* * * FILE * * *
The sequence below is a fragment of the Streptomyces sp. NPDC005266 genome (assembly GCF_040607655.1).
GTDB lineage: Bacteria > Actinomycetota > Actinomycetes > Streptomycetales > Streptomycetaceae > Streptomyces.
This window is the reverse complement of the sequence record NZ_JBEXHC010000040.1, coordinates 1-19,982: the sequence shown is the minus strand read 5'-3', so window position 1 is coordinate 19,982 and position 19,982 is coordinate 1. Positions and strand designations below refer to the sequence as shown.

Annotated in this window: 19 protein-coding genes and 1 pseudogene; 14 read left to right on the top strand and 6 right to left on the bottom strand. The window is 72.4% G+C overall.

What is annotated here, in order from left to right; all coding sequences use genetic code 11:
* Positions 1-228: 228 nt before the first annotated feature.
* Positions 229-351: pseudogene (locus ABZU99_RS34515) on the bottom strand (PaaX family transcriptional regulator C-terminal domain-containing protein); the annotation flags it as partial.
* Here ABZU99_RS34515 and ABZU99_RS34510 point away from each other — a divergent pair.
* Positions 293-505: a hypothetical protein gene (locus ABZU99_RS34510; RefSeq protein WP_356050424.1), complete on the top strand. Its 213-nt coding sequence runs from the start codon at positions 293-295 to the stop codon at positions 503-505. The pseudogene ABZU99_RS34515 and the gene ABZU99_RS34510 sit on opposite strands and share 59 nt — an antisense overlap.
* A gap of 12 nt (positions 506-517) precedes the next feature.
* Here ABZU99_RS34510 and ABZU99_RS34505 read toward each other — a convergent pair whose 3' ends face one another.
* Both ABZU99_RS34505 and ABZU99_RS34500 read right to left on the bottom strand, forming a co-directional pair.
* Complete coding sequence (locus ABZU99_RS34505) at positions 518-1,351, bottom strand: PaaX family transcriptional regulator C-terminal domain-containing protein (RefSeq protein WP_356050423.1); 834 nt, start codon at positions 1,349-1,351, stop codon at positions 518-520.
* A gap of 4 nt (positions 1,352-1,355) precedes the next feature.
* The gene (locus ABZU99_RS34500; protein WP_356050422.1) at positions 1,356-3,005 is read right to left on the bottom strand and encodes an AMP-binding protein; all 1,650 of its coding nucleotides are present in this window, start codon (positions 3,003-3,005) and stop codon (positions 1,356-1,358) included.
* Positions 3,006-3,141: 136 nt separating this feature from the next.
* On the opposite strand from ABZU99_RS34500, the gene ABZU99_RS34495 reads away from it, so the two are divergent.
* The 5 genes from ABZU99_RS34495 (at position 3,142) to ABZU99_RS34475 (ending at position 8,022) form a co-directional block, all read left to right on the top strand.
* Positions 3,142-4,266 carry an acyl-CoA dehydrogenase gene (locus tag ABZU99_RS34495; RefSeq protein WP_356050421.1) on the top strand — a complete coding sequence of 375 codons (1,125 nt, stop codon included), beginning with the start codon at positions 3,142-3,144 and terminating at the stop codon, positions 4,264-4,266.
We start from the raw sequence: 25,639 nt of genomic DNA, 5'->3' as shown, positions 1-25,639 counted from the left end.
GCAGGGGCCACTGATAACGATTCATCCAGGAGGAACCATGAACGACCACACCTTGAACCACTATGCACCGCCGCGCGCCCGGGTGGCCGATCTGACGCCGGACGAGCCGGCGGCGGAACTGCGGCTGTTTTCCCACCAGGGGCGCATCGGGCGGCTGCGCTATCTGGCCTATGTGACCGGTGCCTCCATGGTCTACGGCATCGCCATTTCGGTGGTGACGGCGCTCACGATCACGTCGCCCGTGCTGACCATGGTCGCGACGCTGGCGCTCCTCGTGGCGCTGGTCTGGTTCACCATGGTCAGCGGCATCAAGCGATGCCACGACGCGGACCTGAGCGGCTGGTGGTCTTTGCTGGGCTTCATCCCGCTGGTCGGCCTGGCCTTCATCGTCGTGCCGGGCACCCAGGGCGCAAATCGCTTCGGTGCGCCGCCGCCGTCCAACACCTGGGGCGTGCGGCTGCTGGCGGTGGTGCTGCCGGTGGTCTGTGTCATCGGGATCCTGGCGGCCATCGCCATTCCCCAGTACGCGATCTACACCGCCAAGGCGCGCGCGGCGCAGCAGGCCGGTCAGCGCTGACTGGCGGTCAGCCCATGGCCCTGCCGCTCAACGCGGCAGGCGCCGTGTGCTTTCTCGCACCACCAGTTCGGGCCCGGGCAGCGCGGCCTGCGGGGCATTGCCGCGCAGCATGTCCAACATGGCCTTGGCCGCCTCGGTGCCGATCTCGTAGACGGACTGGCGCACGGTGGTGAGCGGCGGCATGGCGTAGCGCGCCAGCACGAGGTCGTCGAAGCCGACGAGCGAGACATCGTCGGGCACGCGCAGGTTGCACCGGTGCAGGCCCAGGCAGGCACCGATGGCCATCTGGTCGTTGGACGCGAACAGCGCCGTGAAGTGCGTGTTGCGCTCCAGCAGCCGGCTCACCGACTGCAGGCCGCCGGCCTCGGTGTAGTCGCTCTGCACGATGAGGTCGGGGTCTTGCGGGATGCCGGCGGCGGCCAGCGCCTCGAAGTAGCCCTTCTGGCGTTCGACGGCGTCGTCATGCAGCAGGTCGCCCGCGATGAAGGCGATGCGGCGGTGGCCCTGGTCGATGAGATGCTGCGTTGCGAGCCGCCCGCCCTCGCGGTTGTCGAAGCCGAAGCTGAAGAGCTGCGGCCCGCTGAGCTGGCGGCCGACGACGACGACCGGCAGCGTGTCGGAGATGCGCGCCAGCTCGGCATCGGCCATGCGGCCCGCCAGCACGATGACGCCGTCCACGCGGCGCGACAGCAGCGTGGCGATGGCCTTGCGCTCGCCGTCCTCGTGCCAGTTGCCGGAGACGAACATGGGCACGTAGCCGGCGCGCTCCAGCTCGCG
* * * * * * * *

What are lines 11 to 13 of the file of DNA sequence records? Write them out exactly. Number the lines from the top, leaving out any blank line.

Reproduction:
* Here ABZU99_RS34510 and ABZU99_RS34505 read toward each other — a convergent pair whose 3' ends face one another.
* Both ABZU99_RS34505 and ABZU99_RS34500 read right to left on the bottom strand, forming a co-directional pair.
* Complete coding sequence (locus ABZU99_RS34505) at positions 518-1,351, bottom strand: PaaX family transcriptional regulator C-terminal domain-containing protein (RefSeq protein WP_356050423.1); 834 nt, start codon at positions 1,349-1,351, stop codon at positions 518-520.